She ap­proached neu­ro­sci­en­tists at the Bos­ton At­ten­tion and Learn­ing Lab, who were us­ing com­puter-based train­ing and tran­scra­nial mag­netic stim­u­la­tion to im­prove the at­ten­tion span of peo­ple with brain in­juries, who’d had a stroke, or had at­ten­tion deficit dis­or­der or post-trau­matic stress dis­or­der.

They were ini­tially re­luc­tant; while their ap­proach had been shown to help the pa­tients they were work­ing with, they didn’t ex­pect it would do much for a nor­mally func­tion­ing person. But when Wil­liams scored 20 per cent below av­er­age in the sus­tained-at­ten­tion test, and other tests showed she clearly had is­sues around dis­tractibil­ity, they de­cided to hu­mour her.

She ended up sit­ting in front of a com­puter as a stream of faces was flashed in front of her, tasked with press­ing a but­ton in re­sponse to some, and not oth­ers. In be­tween, her brain was stim­u­lated with mag­netic pulses. This was not to charge it up, as she first as­sumed, but to dampen down the left side of her brain and en­cour­age the right side to take charge: peo­ple who strug­gle to pay at­ten­tion show more ac­tiv­ity in the less­ef­fi­cient left side.

Af­ter sev­eral days of lousy scores and con­sid­er­able frus­tra­tion, she found her­self go­ing through the paces with Zen­like calm and her scores es­ca­lat­ing. Even the sci­en­tists were sur­prised. Had four hours of “bor­ing brain train­ing and a side or­der of brain stim­u­la­tion” changed her brain enough to im­prove her ca­pac­ity to con­cen­trate? If new con­nec­tions were made, they wouldn’t show up in a brain scan, but she says it wasn’t about build­ing up her synapses but learn­ing how to “go with the flow” – that is, get­ting into a state of mind that al­lowed her to fluc­tu­ate be­tween con­cen­trat­ing and mind-wan­der­ing with­out pan­ick­ing. (Or, putting things more neu­ro­sci­en­tif­i­cally, let­ting the mind fluc­tu­ate be­tween the dor­sal at­ten­tion net­work and the de­fault mode net­work.)

“The im­por­tant thing was real­is­ing how it felt to be in that men­tal state, to learn how to be the right amount fo­cused and right amount re­laxed,” she says. “It’s hard to de­scribe. But there are other ways to get into that state of mind. You just have to ex­per­i­ment. A friend of mine who jug­gles says she has to get in that zone; so does my brother who plays in a band.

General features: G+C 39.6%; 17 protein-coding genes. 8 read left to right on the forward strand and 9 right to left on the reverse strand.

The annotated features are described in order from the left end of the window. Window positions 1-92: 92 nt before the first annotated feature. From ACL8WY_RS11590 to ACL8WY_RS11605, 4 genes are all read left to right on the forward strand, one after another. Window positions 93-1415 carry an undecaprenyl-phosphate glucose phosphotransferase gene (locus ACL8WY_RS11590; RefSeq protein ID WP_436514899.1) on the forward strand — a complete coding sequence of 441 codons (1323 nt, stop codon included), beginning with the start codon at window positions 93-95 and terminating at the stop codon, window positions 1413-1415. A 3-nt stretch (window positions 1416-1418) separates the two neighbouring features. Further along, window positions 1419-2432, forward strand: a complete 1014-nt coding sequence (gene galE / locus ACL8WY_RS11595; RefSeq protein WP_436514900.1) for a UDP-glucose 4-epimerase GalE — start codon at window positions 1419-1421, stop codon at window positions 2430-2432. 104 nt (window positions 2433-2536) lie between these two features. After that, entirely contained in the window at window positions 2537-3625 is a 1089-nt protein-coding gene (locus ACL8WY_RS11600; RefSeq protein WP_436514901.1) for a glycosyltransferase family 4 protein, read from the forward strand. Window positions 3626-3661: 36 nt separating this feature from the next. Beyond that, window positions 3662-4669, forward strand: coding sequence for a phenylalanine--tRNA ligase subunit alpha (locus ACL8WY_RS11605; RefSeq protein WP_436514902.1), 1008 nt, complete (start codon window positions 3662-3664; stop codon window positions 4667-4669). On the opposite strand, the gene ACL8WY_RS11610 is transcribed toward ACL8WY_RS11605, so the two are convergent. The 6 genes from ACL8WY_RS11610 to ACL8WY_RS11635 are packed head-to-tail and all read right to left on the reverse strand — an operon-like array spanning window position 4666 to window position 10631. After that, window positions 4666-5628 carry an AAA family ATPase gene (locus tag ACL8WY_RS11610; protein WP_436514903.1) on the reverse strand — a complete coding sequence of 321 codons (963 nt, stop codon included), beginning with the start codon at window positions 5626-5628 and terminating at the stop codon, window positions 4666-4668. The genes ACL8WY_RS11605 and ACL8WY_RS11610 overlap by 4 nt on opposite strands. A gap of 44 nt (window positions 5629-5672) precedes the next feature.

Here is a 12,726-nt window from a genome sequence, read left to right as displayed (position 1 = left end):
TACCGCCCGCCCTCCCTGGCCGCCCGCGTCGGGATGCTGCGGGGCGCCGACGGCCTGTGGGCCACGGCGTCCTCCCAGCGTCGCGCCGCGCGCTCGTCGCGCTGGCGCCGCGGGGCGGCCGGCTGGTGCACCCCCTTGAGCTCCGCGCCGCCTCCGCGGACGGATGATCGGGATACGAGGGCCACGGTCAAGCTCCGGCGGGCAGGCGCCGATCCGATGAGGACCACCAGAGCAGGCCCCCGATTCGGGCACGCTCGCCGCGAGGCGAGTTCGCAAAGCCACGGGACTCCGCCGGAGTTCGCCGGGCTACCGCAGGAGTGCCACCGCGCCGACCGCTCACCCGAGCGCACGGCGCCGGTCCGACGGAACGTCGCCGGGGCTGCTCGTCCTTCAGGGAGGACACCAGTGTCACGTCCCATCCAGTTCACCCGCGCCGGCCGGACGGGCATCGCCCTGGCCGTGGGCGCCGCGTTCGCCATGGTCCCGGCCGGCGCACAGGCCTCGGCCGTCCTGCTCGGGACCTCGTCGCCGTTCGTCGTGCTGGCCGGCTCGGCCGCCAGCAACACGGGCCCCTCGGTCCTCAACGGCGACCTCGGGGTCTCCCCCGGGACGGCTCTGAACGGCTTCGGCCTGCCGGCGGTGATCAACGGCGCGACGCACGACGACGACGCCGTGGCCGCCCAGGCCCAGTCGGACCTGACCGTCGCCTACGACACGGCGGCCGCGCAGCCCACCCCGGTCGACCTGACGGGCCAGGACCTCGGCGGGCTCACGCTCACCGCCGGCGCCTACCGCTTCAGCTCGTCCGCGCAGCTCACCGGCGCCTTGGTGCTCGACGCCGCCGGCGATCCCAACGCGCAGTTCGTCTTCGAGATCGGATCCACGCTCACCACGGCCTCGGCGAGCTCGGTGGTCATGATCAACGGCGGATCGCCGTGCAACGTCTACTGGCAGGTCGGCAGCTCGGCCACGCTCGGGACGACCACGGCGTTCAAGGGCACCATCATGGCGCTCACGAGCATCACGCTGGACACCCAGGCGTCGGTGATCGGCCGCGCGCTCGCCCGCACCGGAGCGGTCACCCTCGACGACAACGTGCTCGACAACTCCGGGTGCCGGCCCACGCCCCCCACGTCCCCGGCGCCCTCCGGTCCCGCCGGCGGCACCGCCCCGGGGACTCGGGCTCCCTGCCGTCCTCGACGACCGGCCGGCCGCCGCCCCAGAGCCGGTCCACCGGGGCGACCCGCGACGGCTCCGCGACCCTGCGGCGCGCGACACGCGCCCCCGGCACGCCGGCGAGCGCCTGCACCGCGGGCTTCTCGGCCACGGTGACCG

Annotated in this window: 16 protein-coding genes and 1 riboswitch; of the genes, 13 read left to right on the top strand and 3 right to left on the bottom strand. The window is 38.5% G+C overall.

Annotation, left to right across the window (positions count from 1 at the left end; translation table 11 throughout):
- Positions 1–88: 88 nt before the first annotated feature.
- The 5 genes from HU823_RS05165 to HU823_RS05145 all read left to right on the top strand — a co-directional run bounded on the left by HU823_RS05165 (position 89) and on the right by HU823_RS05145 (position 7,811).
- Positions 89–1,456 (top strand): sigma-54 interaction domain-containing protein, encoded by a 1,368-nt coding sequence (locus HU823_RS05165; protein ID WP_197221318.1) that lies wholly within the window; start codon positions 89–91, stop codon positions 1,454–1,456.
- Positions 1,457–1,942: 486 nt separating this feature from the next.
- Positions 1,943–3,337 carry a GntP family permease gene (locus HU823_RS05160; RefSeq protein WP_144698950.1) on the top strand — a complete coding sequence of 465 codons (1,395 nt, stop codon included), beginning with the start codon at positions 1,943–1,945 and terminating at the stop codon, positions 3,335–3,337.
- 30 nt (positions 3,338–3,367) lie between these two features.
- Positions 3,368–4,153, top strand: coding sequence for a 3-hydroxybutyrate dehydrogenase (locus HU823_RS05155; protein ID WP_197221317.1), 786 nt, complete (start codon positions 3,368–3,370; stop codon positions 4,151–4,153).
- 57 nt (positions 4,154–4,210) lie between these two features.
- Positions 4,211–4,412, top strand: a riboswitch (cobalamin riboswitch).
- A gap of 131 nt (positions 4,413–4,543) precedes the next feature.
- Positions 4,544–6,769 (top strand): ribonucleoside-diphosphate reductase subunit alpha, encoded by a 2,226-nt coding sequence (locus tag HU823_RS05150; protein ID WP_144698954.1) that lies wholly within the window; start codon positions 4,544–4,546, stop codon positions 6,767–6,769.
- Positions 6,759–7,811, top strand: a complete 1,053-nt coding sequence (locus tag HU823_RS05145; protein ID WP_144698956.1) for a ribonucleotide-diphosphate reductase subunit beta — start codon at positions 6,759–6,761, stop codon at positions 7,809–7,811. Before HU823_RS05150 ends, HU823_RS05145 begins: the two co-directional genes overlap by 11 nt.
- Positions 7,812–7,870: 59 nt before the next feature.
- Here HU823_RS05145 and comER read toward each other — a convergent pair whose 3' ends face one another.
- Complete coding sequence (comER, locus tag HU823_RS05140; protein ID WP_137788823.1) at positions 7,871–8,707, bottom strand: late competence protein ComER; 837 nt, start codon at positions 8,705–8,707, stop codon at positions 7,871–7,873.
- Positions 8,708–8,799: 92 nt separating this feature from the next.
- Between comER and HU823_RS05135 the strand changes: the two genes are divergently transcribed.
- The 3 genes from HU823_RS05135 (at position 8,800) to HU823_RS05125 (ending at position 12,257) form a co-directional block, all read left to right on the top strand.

“It doesn’t sound like much, but it has stayed with me. It’s eas­ier if you like what you’re do­ing, but if I have to read some­thing I don’t want to, I’ll take a deep breath, think ‘Re­laxed and ready, here we go’. If I can’t, I down tools and take the dog out for a walk.”

Of course, you don’t need a PHD in neu­ro­science to know tak­ing the dog for a walk helps clear the brain. This is a re­cur­ring theme through­out Wil­liams’ book; while she ex­plored some of the most so­phis­ti­cated brain-train­ing in­ter­ven­tions that sci­ence could of­fer, there were less high- tech ways to achieve the same re­sults.

In an ef­fort to over­come her math­e­mat­i­cal short­com­ings, for in­stance, she had a week of brain-train­ing ex­er­cises and tran­scra­nial ran­dom-noise stim­u­la­tion. Both the ex­er­cises and stim­u­la­tion were aimed at damp­en­ing down her fear of maths – the maths-anx­i­ety that was di­vert­ing her cog­ni­tive ca­pac­ity and in­ter­fer­ing with her abil­ity to solve a prob­lem. She did get quicker and more ac­cu­rate at the maths ex­er­cises, but she con­cluded she didn’t need to get her brain stim­u­lated or do all that brain train­ing. She just needed to get over her aver­sion to maths – the

be­lief she didn’t have a “num­bers brain” – and to prac­tise her sums.

“Af­ter do­ing the brain tests, and the stim­u­la­tion to turn down emo­tional re­ac­tions, I just got a sim­ple maths book, worked my way through it and thought, ‘I can do this’ rather than ‘I can’t do this.’”

She adds, “Al­though I can’t say I’ve been do­ing any maths ex­er­cise since...”

She might want to do some­thing about that. What are eight nines, then? “Nine eights...” Pause. “54?” No, 72. She laughs. “Yeah, well, that chap­ter was a suc­cess.”

Can brain train­ing help make you less neu­rotic?